A federal appeals court has upheld a Colorado law requiring out-of-state Internet retailers to tell customers how much they owe in state sales taxes.
The Denver Post reported Tuesday the 10th U.S. Circuit Court of Appeals ruled the law doesn't discriminate against interstate commerce, as online retailers claimed.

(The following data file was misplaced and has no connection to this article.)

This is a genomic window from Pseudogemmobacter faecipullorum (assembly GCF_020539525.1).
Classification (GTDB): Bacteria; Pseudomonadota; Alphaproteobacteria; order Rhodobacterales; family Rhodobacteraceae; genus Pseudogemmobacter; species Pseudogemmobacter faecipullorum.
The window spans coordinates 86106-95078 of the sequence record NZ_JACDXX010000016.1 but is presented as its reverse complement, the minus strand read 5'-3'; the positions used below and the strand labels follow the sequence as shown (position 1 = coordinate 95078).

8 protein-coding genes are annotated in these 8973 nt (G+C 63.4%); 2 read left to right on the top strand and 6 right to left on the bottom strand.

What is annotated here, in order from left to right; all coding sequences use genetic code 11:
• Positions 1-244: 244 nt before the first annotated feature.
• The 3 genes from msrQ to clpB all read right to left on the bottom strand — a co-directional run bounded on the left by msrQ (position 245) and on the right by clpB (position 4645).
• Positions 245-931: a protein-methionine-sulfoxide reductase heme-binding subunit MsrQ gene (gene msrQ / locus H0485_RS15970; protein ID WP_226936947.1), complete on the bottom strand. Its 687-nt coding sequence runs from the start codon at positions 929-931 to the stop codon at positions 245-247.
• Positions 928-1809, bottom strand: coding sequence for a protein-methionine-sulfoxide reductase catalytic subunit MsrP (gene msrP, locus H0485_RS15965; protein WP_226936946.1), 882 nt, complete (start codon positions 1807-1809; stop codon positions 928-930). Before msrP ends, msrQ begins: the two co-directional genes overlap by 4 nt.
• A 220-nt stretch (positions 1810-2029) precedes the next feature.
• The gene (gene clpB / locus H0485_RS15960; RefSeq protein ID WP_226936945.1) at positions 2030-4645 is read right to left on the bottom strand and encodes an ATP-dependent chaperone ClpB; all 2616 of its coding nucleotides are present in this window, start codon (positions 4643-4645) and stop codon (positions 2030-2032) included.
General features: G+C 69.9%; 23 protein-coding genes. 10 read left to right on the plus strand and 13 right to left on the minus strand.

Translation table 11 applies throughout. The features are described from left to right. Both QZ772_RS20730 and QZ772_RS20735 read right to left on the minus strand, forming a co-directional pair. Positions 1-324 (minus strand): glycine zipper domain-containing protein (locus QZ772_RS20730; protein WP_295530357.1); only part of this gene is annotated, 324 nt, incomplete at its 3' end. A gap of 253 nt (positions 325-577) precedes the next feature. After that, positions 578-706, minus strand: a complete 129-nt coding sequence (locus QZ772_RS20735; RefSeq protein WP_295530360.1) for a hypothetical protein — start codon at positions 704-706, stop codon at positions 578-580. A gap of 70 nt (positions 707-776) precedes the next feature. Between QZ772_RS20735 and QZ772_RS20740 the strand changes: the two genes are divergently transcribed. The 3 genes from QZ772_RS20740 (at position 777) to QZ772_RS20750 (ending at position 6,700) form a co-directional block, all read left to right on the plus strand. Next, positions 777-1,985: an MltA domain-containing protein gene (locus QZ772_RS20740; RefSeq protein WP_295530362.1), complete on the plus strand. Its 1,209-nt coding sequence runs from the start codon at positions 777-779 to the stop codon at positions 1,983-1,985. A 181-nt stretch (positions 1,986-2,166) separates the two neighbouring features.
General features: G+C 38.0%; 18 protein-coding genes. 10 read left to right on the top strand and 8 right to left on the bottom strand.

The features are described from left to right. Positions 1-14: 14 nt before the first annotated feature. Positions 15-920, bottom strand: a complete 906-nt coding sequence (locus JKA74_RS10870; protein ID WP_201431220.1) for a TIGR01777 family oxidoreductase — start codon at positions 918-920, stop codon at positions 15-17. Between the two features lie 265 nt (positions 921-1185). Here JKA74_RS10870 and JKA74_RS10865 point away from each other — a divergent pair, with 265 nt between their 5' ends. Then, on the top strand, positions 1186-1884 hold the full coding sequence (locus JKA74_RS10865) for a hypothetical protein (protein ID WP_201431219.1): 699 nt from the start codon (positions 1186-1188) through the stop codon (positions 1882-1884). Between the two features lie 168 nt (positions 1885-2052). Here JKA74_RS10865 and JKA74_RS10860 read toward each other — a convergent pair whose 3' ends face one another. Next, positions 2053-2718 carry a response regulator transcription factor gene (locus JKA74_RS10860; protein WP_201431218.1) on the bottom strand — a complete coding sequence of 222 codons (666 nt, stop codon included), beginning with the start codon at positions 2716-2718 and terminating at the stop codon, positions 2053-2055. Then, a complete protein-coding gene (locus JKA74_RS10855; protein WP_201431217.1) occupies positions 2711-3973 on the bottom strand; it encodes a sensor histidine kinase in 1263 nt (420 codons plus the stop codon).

The Direct Marketing Association, which challenged the statute, says it hasn't decided whether to appeal to the Supreme Court.
The ruling could re-ignite the debate over whether states can tax online sales. A 1992 Supreme Court decision bans states from forcing out-of-state retailers to collect taxes if they don't have a physical presence in the state.
Colorado's law doesn't require Internet retailers to collect taxes but says retailers must tell customers if they owe state taxes and report purchases to state government.